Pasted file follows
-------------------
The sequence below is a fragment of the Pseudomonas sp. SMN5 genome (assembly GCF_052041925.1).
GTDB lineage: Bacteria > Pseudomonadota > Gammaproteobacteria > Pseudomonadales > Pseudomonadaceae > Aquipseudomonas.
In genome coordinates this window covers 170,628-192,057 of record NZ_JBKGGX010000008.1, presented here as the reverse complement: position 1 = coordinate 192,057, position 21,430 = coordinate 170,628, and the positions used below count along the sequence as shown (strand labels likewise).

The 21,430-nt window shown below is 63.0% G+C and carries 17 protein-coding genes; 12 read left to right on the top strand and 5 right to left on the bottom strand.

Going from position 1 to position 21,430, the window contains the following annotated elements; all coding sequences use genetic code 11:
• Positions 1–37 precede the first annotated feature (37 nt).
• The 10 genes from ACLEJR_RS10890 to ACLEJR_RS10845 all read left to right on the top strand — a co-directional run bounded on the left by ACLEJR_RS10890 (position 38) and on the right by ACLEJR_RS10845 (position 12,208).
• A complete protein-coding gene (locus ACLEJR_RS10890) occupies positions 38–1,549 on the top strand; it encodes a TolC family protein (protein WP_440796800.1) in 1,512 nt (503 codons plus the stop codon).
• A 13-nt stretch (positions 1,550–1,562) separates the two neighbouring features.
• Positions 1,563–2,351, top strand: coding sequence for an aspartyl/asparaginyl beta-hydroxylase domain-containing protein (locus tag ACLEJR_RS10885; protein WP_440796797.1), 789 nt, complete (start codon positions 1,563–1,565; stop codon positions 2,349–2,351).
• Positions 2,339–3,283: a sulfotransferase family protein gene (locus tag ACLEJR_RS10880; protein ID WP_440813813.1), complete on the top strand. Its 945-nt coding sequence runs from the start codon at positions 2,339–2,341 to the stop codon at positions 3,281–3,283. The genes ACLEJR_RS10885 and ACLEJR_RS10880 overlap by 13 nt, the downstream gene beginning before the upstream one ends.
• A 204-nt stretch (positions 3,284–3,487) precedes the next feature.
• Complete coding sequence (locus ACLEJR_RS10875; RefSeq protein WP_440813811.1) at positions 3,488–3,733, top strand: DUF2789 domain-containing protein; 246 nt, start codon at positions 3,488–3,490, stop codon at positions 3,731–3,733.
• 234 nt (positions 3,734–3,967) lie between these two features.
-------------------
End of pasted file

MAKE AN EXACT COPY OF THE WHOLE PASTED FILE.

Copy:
The sequence below is a fragment of the Pseudomonas sp. SMN5 genome (assembly GCF_052041925.1).
GTDB lineage: Bacteria > Pseudomonadota > Gammaproteobacteria > Pseudomonadales > Pseudomonadaceae > Aquipseudomonas.
In genome coordinates this window covers 170,628-192,057 of record NZ_JBKGGX010000008.1, presented here as the reverse complement: position 1 = coordinate 192,057, position 21,430 = coordinate 170,628, and the positions used below count along the sequence as shown (strand labels likewise).

The 21,430-nt window shown below is 63.0% G+C and carries 17 protein-coding genes; 12 read left to right on the top strand and 5 right to left on the bottom strand.

Going from position 1 to position 21,430, the window contains the following annotated elements; all coding sequences use genetic code 11:
• Positions 1–37 precede the first annotated feature (37 nt).
• The 10 genes from ACLEJR_RS10890 to ACLEJR_RS10845 all read left to right on the top strand — a co-directional run bounded on the left by ACLEJR_RS10890 (position 38) and on the right by ACLEJR_RS10845 (position 12,208).
• A complete protein-coding gene (locus ACLEJR_RS10890) occupies positions 38–1,549 on the top strand; it encodes a TolC family protein (protein WP_440796800.1) in 1,512 nt (503 codons plus the stop codon).
• A 13-nt stretch (positions 1,550–1,562) separates the two neighbouring features.
• Positions 1,563–2,351, top strand: coding sequence for an aspartyl/asparaginyl beta-hydroxylase domain-containing protein (locus tag ACLEJR_RS10885; protein WP_440796797.1), 789 nt, complete (start codon positions 1,563–1,565; stop codon positions 2,349–2,351).
• Positions 2,339–3,283: a sulfotransferase family protein gene (locus tag ACLEJR_RS10880; protein ID WP_440813813.1), complete on the top strand. Its 945-nt coding sequence runs from the start codon at positions 2,339–2,341 to the stop codon at positions 3,281–3,283. The genes ACLEJR_RS10885 and ACLEJR_RS10880 overlap by 13 nt, the downstream gene beginning before the upstream one ends.
• A 204-nt stretch (positions 3,284–3,487) precedes the next feature.
• Complete coding sequence (locus ACLEJR_RS10875; RefSeq protein WP_440813811.1) at positions 3,488–3,733, top strand: DUF2789 domain-containing protein; 246 nt, start codon at positions 3,488–3,490, stop codon at positions 3,731–3,733.
• 234 nt (positions 3,734–3,967) lie between these two features.